Unless your head’s in the sand, you know where portable video games are headed: Cheaper to develop, less expensive to sell, easier to pick up and less time consuming to play. Smartphones and tablets are slowly pushing the established games industry in that direction.
Razer is proudly not participating in that version of the future with Project Fiona, a concept Windows-based tablet that plays high-end PC games. The tablet has controller handles on either side of the 10.1-inch display, each with their own thumbsticks, buttons and triggers. Inside, there’s enough processing power to run games like Warhammer 40000: Space Marine and The Elder Scrolls V: Skyrim on high settings.
When Razer CEO Min-Liang Tan was telling me all this a couple weeks before the 2012 Consumer Electronics Show, I didn’t entirely believe the company could pull it off. But then I played with Project Fiona myself at Razer’s booth. I don’t know how the company did it–and I dare not fathom at what cost–but the concept actually works.
Well, here are a couple guesses: The tablet is roughly an inch thick, so there’s plenty of room to pack meaty specs inside, along with a fan to keep the system cool. Also, whenever I asked about battery life, I couldn’t get a straight answer. Razer is targeting a not-unreasonable sub-$1,000 price for the final product, so somewhere, there’s got to be a compromise to make this kind of tablet happen.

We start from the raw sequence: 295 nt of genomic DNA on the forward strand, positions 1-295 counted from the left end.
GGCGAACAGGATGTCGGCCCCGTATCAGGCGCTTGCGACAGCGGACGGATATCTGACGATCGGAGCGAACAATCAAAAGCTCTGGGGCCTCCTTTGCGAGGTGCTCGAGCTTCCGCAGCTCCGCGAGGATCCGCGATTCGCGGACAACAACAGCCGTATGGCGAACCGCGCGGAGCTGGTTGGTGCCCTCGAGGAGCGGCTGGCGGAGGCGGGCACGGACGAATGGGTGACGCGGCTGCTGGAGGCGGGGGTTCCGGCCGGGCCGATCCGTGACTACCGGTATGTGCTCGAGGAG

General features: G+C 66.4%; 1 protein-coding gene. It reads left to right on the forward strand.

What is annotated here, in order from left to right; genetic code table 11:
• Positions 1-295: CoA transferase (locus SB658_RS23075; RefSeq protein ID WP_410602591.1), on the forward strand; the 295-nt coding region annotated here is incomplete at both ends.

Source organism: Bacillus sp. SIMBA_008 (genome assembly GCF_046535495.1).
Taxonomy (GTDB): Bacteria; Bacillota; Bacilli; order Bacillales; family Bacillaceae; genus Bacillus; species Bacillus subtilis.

In fact, that’s what Razer will be figuring out before it brings an actual product to market toward the end of the year. As Razer’s Alex Shows told me at CES, there’s a balance to be struck between thinness and performance, and it’s also not clear yet whether Fiona’s winged controllers will be detachable. Razer plans to give concept tablets to developers and other partners to figure out what works best.
For now, though, I like the concept. Developers will be able to add touch screen enhancements for their games, but they won’t be required, and most games should work out of the box. Razer is also working on a partnership with the streaming game service OnLive, which raises the very cool possibility of starting to play a game on a home PC or TV, then resuming progress immediately on the tablet. The finished product will ship with Windows 8, so the touch screen will have a proper tablet operating system to run with.
The other thing to consider is that Razer primarily is in the PC gaming peripheral business, so I’m sure it’s dawned on the company to sell tablet controller attachments in addition to full-fledged gaming devices. For that to make sense, however, tablets need to be powerful enough to run high-end PC games in the first place. I’m glad someone is trying to make it happen.
Here are some more photos of Razer’s Project Fiona: